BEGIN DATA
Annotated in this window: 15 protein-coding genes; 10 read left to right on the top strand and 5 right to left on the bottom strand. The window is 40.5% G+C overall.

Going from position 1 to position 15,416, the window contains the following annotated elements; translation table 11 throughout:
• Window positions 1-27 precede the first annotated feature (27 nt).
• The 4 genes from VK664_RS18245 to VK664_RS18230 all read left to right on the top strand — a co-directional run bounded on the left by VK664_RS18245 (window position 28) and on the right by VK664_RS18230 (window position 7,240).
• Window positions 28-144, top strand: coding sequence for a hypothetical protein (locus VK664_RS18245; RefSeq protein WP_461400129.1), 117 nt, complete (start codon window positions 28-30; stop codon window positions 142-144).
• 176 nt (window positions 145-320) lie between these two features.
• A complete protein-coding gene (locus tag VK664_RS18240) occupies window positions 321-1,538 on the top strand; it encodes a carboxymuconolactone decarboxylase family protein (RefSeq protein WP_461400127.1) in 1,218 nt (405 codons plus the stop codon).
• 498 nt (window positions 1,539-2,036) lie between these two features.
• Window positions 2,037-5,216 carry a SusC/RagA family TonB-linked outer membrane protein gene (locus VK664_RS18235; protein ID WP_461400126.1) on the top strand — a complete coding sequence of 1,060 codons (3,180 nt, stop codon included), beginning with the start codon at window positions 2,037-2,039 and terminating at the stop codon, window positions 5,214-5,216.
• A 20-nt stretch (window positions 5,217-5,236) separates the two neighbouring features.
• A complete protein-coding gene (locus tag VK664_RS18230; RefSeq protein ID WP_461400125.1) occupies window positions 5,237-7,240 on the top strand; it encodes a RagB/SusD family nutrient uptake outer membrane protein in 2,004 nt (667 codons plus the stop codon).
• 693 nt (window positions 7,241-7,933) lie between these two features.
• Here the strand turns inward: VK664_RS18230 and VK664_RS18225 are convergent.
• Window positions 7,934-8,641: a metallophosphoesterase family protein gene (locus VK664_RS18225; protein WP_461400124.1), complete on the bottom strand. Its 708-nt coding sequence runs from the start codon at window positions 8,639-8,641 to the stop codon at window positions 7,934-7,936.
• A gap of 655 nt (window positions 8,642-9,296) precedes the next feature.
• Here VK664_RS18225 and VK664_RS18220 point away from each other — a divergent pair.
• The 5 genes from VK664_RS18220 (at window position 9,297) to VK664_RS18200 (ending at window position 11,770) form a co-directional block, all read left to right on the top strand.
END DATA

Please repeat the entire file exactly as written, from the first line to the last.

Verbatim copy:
Annotated in this window: 15 protein-coding genes; 10 read left to right on the top strand and 5 right to left on the bottom strand. The window is 40.5% G+C overall.

Going from position 1 to position 15,416, the window contains the following annotated elements; translation table 11 throughout:
• Window positions 1-27 precede the first annotated feature (27 nt).
• The 4 genes from VK664_RS18245 to VK664_RS18230 all read left to right on the top strand — a co-directional run bounded on the left by VK664_RS18245 (window position 28) and on the right by VK664_RS18230 (window position 7,240).
• Window positions 28-144, top strand: coding sequence for a hypothetical protein (locus VK664_RS18245; RefSeq protein WP_461400129.1), 117 nt, complete (start codon window positions 28-30; stop codon window positions 142-144).
• 176 nt (window positions 145-320) lie between these two features.
• A complete protein-coding gene (locus tag VK664_RS18240) occupies window positions 321-1,538 on the top strand; it encodes a carboxymuconolactone decarboxylase family protein (RefSeq protein WP_461400127.1) in 1,218 nt (405 codons plus the stop codon).
• 498 nt (window positions 1,539-2,036) lie between these two features.
• Window positions 2,037-5,216 carry a SusC/RagA family TonB-linked outer membrane protein gene (locus VK664_RS18235; protein ID WP_461400126.1) on the top strand — a complete coding sequence of 1,060 codons (3,180 nt, stop codon included), beginning with the start codon at window positions 2,037-2,039 and terminating at the stop codon, window positions 5,214-5,216.
• A 20-nt stretch (window positions 5,217-5,236) separates the two neighbouring features.
• A complete protein-coding gene (locus tag VK664_RS18230; RefSeq protein ID WP_461400125.1) occupies window positions 5,237-7,240 on the top strand; it encodes a RagB/SusD family nutrient uptake outer membrane protein in 2,004 nt (667 codons plus the stop codon).
• 693 nt (window positions 7,241-7,933) lie between these two features.
• Here the strand turns inward: VK664_RS18230 and VK664_RS18225 are convergent.
• Window positions 7,934-8,641: a metallophosphoesterase family protein gene (locus VK664_RS18225; protein WP_461400124.1), complete on the bottom strand. Its 708-nt coding sequence runs from the start codon at window positions 8,639-8,641 to the stop codon at window positions 7,934-7,936.
• A gap of 655 nt (window positions 8,642-9,296) precedes the next feature.
• Here VK664_RS18225 and VK664_RS18220 point away from each other — a divergent pair.
• The 5 genes from VK664_RS18220 (at window position 9,297) to VK664_RS18200 (ending at window position 11,770) form a co-directional block, all read left to right on the top strand.